C. Tangana, whose real name is Anton Alvarez Alfaro, has come a long way since a decade ago when he became known as a voice of disillusioned Spanish youth in the wake of the financial crisis.These days his rap is infused with everything from reggaeton and rumba to deeply traditional styles from Spain and Latin America, with a voice often digitised by autotune.

“It’s incredible that just when my music is at its most popular is exactly when I’m doing something a bit more complex, more experimental and less
trendy,” he told AFP in an interview.

And he is unashamed to be appealing to a wider audience than previously: his dream is now to make music “that a young person can enjoy in a club or someone older can enjoy at home while cooking”.

‘People are tired’

The rapper, who sports a severe semi-shaved haircut and a pencil moustache, has worked with Spanish flamenco greats including Nino De Elche, Antonio Carmona, Kiko Veneno, La Hungara and the Gipsy Kings.

In April he brought some of them together for a performance on NPR’s popular “Tiny Desk Concert” series, which has already drawn nearly six million
views on YouTube.

Shifting away from trap, one of rap’s most popular sub-genres, and venturing into a more traditional repertoire was a dangerous move — especially for someone with a young fanbase to whom rumba, bossa nova and bolero sound old-fashioned.

“I think people are tired. They’ve had enough of the predominant aesthetic values that have previously defined pop and urban music,” he said.

Parts of his latest album were recorded in Latin America with Cuban guitarist Eliades Ochoa of Buena Vista Social Club, Uruguayan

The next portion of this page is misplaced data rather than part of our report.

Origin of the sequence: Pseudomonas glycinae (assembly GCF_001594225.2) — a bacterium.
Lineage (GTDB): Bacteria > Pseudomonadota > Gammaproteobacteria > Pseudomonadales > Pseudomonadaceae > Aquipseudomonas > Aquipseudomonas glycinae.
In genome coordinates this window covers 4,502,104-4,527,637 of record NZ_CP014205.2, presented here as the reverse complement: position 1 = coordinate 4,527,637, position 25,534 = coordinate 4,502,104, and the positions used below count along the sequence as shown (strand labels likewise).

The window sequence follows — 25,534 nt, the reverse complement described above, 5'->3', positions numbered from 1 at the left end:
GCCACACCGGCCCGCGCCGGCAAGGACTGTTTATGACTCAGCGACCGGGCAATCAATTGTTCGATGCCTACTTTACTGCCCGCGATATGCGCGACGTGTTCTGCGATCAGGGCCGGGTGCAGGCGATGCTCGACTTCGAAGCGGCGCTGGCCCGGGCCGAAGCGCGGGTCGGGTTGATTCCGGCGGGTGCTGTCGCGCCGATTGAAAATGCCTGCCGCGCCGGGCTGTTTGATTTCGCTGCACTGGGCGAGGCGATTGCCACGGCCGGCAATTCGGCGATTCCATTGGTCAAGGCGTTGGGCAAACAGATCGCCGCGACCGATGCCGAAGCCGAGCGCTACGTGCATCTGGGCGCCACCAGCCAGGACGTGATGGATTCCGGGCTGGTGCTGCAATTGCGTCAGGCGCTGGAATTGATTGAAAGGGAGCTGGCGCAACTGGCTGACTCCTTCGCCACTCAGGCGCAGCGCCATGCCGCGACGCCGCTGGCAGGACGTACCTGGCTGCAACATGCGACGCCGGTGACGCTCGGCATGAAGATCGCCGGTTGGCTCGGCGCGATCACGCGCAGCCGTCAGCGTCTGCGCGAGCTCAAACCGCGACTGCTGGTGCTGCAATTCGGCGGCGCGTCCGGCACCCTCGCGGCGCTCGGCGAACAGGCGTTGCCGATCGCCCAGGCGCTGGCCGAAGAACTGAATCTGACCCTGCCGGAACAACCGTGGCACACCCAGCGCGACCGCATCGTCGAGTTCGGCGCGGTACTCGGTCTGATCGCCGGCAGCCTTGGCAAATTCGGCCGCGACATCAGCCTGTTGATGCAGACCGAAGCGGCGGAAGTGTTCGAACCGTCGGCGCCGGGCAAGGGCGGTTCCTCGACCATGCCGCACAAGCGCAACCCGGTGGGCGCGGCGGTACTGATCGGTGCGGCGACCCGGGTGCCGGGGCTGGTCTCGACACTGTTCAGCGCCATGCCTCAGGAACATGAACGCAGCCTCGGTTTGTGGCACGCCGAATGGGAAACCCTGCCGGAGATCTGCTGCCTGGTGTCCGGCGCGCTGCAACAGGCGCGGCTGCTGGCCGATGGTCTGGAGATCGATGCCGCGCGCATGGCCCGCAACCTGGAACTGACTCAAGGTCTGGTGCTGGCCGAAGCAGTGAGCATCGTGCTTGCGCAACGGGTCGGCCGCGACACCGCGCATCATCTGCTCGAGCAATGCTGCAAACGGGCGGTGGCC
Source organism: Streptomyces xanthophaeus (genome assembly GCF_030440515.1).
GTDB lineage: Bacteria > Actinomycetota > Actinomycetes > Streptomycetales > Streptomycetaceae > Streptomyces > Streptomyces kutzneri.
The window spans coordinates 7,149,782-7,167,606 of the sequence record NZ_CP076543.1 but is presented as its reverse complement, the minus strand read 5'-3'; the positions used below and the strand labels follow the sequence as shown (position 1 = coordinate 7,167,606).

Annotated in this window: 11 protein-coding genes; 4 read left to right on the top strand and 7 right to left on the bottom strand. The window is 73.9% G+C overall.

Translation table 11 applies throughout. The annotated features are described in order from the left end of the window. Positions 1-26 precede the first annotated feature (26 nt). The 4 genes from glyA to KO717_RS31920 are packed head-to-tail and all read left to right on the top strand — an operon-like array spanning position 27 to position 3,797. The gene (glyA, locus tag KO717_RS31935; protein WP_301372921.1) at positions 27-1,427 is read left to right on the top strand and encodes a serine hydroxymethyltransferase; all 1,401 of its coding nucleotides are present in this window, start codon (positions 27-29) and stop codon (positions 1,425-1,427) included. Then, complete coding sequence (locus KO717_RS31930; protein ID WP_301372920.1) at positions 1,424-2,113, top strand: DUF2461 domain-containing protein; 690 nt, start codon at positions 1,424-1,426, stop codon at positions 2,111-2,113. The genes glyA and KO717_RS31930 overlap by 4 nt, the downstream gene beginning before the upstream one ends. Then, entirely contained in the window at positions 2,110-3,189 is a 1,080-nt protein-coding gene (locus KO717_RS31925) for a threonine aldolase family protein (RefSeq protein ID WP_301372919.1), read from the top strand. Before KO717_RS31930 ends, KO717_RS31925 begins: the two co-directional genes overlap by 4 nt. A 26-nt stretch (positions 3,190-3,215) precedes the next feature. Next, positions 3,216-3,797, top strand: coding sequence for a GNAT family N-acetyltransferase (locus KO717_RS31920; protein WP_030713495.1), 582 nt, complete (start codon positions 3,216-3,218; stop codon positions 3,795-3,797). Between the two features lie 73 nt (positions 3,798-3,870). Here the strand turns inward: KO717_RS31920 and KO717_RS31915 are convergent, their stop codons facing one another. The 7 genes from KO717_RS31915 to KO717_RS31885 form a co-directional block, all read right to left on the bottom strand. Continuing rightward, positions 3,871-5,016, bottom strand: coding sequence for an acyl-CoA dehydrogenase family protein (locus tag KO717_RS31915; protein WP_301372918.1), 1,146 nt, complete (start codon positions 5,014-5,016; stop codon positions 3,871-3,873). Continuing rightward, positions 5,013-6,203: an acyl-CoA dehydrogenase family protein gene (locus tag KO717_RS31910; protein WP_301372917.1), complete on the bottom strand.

singer-songwriter Jorge Drexler, Mexican folk artist Ed Maverick and Brazil’s Toquinho, one of the bossa nova greats.

“What struck me most everywhere I went was the sense of tradition and the way people experienced the most popular music, and I don’t mean pop,” he said.

A new direction

C. Tangana started out in 2006 rapping under the name Crema. When the global economic crisis swept Spain a few years later, hard-hitting trap was
the perfect way to voice the angst of his generation. But after more than a decade of rapping, things changed.

“When I was heading for my 30s, I hit this crisis, I was a bit fed up with what I was doing… and decided to give voice to all these influences that I
never dared express as a rapper,” he said.

The shift began in 2018 with “Un veneno” (“A poison”) which came out a year after his big hit “Mala mujer” (“Bad woman”).

And there was a return to the sounds of his childhood when he used to listen to Spanish folk songs at home, raised by a mother who worked in
education and a journalist father who liked to play the guitar. The Latin American influences came later.

“It started when I was a teenager with reggaeton and with bachata which were played in the first clubs I went to, which were mostly Latin,” he said.

Studying philosophy at the time, he wrote his first raps between stints working in call centres or fast-food restaurants.

As to what comes next, he doesn’t know. But one thing he hopes to do is collaborate with Natalia Lafourcade, a Mexican singer who dabbles in folk, rock and pop — another jack of all musical trades.